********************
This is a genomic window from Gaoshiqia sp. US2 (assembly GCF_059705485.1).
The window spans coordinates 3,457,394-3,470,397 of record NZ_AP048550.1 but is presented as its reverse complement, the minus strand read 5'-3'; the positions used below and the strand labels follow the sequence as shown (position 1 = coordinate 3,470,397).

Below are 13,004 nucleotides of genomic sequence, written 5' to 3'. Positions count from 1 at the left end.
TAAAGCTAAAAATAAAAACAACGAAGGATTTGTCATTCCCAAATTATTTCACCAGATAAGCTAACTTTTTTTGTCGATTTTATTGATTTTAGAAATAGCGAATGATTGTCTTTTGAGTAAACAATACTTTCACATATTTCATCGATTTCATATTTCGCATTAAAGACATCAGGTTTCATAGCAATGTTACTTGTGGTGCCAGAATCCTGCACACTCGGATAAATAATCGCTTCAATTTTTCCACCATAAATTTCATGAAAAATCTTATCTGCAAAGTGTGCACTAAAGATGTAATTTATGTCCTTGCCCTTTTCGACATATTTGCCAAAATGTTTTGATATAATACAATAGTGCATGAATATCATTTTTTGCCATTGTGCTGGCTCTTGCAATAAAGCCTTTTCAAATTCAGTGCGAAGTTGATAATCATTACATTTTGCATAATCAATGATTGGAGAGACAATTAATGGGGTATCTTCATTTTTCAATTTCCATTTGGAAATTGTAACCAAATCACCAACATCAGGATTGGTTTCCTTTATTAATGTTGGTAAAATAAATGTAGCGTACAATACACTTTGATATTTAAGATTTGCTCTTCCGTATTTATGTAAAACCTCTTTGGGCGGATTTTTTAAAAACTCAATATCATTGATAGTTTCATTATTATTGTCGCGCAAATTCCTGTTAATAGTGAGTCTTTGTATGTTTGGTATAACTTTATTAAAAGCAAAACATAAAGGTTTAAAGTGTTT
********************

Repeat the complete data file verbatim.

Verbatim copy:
This is a genomic window from Gaoshiqia sp. US2 (assembly GCF_059705485.1).
The window spans coordinates 3,457,394-3,470,397 of record NZ_AP048550.1 but is presented as its reverse complement, the minus strand read 5'-3'; the positions used below and the strand labels follow the sequence as shown (position 1 = coordinate 3,470,397).

Below are 13,004 nucleotides of genomic sequence, written 5' to 3'. Positions count from 1 at the left end.
TAAAGCTAAAAATAAAAACAACGAAGGATTTGTCATTCCCAAATTATTTCACCAGATAAGCTAACTTTTTTTGTCGATTTTATTGATTTTAGAAATAGCGAATGATTGTCTTTTGAGTAAACAATACTTTCACATATTTCATCGATTTCATATTTCGCATTAAAGACATCAGGTTTCATAGCAATGTTACTTGTGGTGCCAGAATCCTGCACACTCGGATAAATAATCGCTTCAATTTTTCCACCATAAATTTCATGAAAAATCTTATCTGCAAAGTGTGCACTAAAGATGTAATTTATGTCCTTGCCCTTTTCGACATATTTGCCAAAATGTTTTGATATAATACAATAGTGCATGAATATCATTTTTTGCCATTGTGCTGGCTCTTGCAATAAAGCCTTTTCAAATTCAGTGCGAAGTTGATAATCATTACATTTTGCATAATCAATGATTGGAGAGACAATTAATGGGGTATCTTCATTTTTCAATTTCCATTTGGAAATTGTAACCAAATCACCAACATCAGGATTGGTTTCCTTTATTAATGTTGGTAAAATAAATGTAGCGTACAATACACTTTGATATTTAAGATTTGCTCTTCCGTATTTATGTAAAACCTCTTTGGGCGGATTTTTTAAAAACTCAATATCATTGATAGTTTCATTATTATTGTCGCGCAAATTCCTGTTAATAGTGAGTCTTTGTATGTTTGGTATAACTTTATTAAAAGCAAAACATAAAGGTTTAAAGTGTTT